Colour prejudice for homeless St Albans cats
PUBLISHED: 20:00 05 September 2009 | UPDATED: 14:24 06 May 2010
CATS of certain colours are being overlooked for rehoming at the local Cats Protection branch, which is struggling to cope with demand. The St Albans and district branch of the organisation is over-run with cats and has no space available for the many mor
CATS of certain colours are being overlooked for rehoming at the local Cats Protection branch, which is struggling to cope with demand.
The St Albans and district branch of the organisation is over-run with cats and has no space available for the many more that they have been asked to take in.
About 100 cats were rehomed by the branch last year with an average time in their care of a few weeks. But with more cats being taken in and fewer people coming forward to adopt, the animals are staying even longer in the charity's care.
Since the start of the recession, there has been sharp rise in the number of stray cats on the streets in the district, mainly due to a lack of neutering and owners abandoning their pets when they can no longer afford to keep them.
Black and white cats are the ones staying the longest at Cats Protection because the local branch is finding them harder to re-home.
Jean Thompson, branch coordinator, said: "There are a lot of them about and they don't often photograph well which is why we encourage anyone wanting to adopt a cat to visit."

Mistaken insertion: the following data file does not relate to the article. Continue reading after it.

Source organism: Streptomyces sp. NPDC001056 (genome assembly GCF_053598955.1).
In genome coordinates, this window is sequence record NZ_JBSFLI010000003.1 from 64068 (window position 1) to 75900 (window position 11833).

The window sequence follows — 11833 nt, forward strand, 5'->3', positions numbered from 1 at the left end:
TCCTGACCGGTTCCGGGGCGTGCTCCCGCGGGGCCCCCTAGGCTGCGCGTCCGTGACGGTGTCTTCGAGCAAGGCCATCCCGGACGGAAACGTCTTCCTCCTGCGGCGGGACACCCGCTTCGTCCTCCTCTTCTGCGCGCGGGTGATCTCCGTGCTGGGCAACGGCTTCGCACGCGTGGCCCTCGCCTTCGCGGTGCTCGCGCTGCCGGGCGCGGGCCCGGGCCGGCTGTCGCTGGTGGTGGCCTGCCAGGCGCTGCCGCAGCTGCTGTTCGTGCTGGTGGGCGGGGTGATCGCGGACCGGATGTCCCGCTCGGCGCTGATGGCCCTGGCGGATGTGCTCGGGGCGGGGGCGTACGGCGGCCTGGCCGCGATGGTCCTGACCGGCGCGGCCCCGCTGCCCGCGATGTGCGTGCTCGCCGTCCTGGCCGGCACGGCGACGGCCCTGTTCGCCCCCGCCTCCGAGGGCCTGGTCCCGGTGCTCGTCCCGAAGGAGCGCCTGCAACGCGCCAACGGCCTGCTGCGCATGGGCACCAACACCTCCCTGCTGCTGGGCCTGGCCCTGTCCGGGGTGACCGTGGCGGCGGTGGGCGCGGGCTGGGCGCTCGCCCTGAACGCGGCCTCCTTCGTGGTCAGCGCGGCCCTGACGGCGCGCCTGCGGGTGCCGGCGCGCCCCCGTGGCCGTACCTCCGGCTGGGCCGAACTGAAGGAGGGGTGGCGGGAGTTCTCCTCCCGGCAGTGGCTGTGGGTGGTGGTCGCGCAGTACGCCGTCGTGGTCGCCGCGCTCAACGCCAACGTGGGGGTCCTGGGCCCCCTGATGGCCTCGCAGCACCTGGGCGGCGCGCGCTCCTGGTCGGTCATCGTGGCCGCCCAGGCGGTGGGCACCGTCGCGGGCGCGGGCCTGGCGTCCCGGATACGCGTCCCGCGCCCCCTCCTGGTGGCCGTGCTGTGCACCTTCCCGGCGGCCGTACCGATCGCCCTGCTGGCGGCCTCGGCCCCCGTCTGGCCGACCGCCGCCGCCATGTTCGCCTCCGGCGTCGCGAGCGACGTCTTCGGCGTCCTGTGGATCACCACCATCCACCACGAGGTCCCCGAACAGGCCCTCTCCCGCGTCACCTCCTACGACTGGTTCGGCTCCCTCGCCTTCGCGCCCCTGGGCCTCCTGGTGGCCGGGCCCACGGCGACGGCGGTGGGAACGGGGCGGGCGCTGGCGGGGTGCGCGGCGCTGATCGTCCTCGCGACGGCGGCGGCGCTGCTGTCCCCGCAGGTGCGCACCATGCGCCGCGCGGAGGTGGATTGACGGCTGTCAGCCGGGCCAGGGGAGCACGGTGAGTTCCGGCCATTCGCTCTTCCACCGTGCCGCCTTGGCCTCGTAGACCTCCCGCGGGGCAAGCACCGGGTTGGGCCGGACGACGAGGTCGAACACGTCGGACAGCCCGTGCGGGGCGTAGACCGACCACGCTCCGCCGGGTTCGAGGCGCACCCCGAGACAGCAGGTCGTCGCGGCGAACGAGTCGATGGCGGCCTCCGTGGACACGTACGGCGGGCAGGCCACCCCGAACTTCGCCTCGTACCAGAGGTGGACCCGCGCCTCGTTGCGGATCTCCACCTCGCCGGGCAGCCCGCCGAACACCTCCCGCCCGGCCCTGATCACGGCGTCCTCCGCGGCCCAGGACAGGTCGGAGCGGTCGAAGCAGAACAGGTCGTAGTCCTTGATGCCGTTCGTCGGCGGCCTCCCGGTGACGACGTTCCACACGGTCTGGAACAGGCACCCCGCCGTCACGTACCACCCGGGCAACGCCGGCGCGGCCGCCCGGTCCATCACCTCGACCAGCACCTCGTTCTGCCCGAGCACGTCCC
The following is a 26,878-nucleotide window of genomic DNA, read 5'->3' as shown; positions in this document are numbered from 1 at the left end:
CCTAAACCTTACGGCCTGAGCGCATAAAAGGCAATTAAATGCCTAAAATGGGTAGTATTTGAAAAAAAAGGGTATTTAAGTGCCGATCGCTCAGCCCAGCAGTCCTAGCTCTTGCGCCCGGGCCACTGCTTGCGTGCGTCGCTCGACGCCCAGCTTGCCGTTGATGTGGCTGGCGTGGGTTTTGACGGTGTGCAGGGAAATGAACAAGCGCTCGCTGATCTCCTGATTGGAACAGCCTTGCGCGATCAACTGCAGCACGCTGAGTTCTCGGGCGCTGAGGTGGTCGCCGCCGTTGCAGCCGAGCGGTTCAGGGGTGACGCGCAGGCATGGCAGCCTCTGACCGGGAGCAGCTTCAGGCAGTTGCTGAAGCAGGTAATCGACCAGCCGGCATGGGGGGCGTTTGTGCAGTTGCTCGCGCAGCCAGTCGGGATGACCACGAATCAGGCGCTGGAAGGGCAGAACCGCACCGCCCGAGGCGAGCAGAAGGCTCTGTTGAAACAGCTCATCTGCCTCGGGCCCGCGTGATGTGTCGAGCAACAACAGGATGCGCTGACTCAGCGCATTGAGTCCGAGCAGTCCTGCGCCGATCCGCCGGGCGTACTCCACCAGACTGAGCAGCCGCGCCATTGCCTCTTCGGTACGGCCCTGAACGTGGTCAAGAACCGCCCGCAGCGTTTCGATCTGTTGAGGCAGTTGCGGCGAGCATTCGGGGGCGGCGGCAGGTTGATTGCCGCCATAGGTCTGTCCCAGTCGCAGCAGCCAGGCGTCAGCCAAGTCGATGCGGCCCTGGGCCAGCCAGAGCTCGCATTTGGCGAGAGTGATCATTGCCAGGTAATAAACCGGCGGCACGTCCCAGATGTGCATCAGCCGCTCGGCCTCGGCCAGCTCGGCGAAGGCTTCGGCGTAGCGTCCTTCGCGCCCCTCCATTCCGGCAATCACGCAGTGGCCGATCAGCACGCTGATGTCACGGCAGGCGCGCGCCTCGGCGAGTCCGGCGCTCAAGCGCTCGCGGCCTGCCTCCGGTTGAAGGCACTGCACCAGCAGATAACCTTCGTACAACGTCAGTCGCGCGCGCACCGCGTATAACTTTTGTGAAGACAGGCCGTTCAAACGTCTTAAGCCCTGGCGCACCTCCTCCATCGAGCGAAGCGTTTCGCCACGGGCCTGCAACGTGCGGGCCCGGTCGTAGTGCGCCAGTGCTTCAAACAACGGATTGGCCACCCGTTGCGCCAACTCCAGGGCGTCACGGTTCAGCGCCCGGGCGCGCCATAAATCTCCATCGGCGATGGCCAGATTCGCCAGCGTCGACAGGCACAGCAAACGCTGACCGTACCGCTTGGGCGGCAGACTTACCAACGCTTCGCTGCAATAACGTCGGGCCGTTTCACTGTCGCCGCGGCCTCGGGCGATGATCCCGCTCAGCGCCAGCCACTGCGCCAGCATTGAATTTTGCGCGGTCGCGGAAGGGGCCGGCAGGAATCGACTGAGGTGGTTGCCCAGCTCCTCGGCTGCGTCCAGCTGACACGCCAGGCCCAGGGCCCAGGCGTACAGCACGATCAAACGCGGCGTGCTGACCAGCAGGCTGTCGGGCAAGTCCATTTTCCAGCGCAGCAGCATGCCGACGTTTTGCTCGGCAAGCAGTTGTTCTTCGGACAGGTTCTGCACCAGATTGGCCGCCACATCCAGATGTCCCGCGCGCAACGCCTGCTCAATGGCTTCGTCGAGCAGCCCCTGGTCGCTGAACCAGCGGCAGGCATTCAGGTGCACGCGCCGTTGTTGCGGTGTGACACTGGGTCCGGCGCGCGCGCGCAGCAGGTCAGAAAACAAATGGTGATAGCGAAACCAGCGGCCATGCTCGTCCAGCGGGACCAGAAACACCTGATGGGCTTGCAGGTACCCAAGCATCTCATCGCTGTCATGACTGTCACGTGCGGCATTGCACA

The branch, which totally relies on volunteer fosterers to take care of the pets, has a number of such cats in desperate need of a loving home.
Sasha, a black cat, is the branch's longest-standing resident and needs an experienced cat owner with no other cats.
Buster, a black and white cat, has also been at the branch for some considerable time, since being rescued from a garden where he had been sleeping under a bush.
A number of tabby cats and kittens are also waiting to be re-homed.
Jean, who has recently adopted a rescue cat herself, said: "We have limited space. We rely totally on volunteer fosterers who have specially designed cat pens in their gardens where cats we take in are cared for.
"Already we are over-run with calls about kittens and unwanted stray cats in people's gardens but we can only help a limited number of these cats as we don't have enough volunteers with pens to care for them. If we can find our present cats in care good homes, then we can help more cats."
All of the cats are vet-checked, vaccinated, micro-chipped, neutered and have been treated for worms and fleas, and they come with six weeks free pet insurance.
l For further information about adopting a cat call 0845 371 2064 and to see all of the cats in need of a home visit www.stalbans.cats.org.uk
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